A Visit to Louisville

One of our website visitors, Doug Harley, from PA, was able to visit the Ford Louisville Assembly Plant, where most Edsels were produced, with his 1960 Edsel. Here's the story as Doug related it to us:

This is what I recall about the plant. I visited it on October 1, 1999, the 40th birthday of my 60 Ranger 4 door sedan (#1123). The lobby still looks much the same as it did when it was built in 1955. It has that 50's modern look to it. Light colored maple (or was it oak?) paneling on the walls and lots of glass across the front. It reminded me of the lobby of my high school, which was built in 1954. There is no receptionist, just a phone and personnel directory. I started calling numbers until about the tenth time someone answered. I explained that my Edsel was "born" at the plant forty years ago to the day and would it be possible to get a tour? After about fifteen minutes, the Security Chief came out and offered me a personal tour. We went through a door and down a long hallway. Again, it looked like my old high school. There were large, rectangular green tiles on the wall and asphalt tiles on the floor. At the end of the hall we went through a doorway, got in a golf cart, and off we went.

When we got to the assembly line, I was like a kid in a candy store. Seeing all those Explorers being built fulfilled a lifelong dream of mine. It was fascinating! I saw sheet metal being welded together, engines being installed, miles and miles of parts being transported to each workstation where workers installed them, and then the end product rolling off the end of the line. Everything is computerized now, barcodes on everything. They still print out a build sheet, but it's only used as a back up. Computer screens at each workstation tell the worker what part to install. The computer traces each vehicle throughout the assembly process. It was really neat!

In the back of the building is a railroad depot, where railcars of supplies are dropped off and new Explorers are shipped out. Oh, and I forgot to tell you the best part! The Security Chief starts the tour by telling me that this is a special day. They are building pilot models of the new 2001 Explorer Sport Trac today. And yup, there they were, sprinkled in amongst the regular Explorers, just like forty years ago when they sprinkled Edsels in amongst the Fords. It was interesting to see how the workers coped with this newfangled thing. Didn't seem to bother them a bit.

After about two hours, our tour was over and we exited the plant in the golf cart and drove over to #1123, which was parked out front. The Security Chief checked out #1123, asked a few questions, I thanked him, and then drove out the front gate (by the way, there's no guard here, just drive on in!)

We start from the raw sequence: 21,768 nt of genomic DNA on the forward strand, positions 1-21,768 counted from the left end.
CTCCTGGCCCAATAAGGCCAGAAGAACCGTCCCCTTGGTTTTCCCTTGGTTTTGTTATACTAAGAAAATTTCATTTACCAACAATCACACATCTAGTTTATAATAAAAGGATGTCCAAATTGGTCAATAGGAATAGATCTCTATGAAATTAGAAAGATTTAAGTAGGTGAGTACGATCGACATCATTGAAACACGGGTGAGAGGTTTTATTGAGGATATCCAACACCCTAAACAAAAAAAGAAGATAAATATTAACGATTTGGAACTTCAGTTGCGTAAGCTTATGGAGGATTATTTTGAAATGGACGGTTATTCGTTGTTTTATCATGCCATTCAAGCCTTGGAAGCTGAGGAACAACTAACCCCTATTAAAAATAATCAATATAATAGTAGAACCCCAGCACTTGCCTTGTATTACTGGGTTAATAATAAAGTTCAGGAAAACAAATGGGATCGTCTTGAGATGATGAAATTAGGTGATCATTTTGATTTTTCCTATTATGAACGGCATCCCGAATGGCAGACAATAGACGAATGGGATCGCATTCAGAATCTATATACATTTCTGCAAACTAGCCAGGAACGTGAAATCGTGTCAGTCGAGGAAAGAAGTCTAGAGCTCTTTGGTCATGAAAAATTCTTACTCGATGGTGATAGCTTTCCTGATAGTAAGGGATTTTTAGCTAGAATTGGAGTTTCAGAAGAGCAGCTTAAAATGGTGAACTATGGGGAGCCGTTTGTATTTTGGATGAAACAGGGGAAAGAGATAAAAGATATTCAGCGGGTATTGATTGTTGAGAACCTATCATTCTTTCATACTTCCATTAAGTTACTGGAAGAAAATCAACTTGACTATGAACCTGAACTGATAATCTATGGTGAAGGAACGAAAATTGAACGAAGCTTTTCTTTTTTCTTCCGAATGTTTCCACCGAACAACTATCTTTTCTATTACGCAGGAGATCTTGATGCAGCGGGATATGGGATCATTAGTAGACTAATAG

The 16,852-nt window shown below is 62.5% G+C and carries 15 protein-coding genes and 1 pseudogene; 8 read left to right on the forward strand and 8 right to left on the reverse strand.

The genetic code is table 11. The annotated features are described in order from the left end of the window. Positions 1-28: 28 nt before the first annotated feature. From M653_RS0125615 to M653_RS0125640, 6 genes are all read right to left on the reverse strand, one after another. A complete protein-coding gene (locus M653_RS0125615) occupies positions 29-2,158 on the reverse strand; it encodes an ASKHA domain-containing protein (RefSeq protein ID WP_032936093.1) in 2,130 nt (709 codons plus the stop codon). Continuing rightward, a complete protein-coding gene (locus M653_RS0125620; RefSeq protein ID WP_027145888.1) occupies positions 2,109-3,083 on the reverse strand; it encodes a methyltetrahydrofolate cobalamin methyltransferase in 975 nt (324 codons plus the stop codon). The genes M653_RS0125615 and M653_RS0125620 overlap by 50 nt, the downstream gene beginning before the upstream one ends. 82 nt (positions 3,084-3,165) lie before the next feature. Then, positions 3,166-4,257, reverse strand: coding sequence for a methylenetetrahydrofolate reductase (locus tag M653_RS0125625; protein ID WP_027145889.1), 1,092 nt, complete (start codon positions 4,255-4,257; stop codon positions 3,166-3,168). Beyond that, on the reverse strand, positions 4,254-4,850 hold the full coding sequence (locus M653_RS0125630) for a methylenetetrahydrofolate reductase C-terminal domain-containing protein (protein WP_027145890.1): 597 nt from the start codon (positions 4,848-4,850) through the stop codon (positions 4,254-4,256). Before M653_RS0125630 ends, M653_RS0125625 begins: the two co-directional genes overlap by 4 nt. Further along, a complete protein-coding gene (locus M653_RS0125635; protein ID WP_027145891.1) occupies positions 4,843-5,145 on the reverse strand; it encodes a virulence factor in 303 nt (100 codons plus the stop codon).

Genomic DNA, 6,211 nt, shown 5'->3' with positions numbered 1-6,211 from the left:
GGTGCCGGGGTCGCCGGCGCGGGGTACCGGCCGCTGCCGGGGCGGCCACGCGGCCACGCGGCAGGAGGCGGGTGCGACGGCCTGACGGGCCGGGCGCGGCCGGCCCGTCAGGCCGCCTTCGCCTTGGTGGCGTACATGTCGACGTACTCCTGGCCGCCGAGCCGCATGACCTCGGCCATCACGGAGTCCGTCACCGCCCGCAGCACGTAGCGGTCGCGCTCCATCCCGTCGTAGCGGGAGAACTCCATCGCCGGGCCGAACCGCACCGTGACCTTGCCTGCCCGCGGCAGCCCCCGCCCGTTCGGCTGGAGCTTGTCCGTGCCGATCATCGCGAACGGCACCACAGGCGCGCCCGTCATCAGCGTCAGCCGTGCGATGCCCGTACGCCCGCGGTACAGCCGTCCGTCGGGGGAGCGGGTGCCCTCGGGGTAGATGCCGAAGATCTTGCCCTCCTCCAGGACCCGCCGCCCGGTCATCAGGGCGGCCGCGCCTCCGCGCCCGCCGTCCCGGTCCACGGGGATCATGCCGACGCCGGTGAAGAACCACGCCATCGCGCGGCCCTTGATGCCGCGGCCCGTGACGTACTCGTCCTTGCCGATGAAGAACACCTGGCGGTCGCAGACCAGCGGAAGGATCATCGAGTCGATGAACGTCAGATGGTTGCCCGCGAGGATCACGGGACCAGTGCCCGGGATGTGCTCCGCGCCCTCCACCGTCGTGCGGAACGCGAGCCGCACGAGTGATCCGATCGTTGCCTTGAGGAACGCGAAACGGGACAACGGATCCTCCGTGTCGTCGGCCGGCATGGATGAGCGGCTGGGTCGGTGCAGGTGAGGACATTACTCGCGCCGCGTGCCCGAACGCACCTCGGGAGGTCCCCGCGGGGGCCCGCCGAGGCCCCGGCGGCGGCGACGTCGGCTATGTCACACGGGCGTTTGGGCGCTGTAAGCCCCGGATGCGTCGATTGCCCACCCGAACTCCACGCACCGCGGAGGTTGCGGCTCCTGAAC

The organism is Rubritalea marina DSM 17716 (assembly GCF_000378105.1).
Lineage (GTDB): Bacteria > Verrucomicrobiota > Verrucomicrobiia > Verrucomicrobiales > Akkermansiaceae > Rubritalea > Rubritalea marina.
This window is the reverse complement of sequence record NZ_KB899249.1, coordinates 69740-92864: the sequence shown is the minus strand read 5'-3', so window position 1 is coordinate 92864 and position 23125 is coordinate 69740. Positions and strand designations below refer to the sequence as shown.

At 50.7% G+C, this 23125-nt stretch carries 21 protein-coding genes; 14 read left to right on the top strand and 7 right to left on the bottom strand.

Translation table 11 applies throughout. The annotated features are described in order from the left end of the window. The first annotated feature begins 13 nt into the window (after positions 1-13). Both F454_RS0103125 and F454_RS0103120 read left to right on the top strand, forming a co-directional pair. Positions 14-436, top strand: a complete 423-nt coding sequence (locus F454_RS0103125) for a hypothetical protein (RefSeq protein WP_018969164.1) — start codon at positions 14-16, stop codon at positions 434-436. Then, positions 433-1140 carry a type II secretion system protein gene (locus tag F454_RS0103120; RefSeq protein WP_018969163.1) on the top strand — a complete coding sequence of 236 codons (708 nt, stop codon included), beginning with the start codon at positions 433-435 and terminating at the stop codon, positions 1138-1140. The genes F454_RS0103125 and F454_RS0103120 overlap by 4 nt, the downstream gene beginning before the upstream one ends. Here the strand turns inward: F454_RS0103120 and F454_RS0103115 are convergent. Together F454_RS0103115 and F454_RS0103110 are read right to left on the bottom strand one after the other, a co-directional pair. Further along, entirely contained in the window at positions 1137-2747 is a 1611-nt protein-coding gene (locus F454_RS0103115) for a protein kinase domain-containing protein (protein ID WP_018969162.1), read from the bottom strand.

Now here's a strange story. I'm driving on the interstate, just outside of Louisville, when I notice a red car on the shoulder with its hood up. Looks like an old car too. Hey wait! That's an Edsel! I slam on the brakes (which ain't easy with these old manual, drum brakes!) and pull over to the side to help.

I approach the '59 Corsair 4 door sedan and it turns out it was a local owner who was out for a drive when the carb acted up. He had fixed it on his own, but wanted a look at #1123. He had never seen a '60 before. I showed him my Edsel, and then we walked back to look at his. He had just bought it a few months ago from the original owner and it was in pretty good shape. He opened the hood to show me the 361, when we noticed transmission fluid leaking from the line that leads to the radiator. Seems that the original owner had a hole in the line, which he mended with some electrical tape. The tape had dried out and fallen off, so now we had a leak to fix. The owner had a great idea. He cut a couple of inches off of the wiper vacuum hose and slipped it over the transmission line. It worked! I gave him a spare bottle of transmission fluid that I had and departed.

Now I ask you, how likely is it that an Edsel owner comes to the aid of another Edsel owner whom he has never met? Fate or coincidence?

Anyway, that's the story of me and #1123 and our visit to Louisville. Hope that you enjoyed it!

(Webmaster Note: It is probably best that you call ahead for info on plant tours before making a long trip to Louisville. Call the plant at 1-502-364-3673 and a recording with a main menu will come on.  From the main menu you need to select #5.  This is about the tours of the plant. )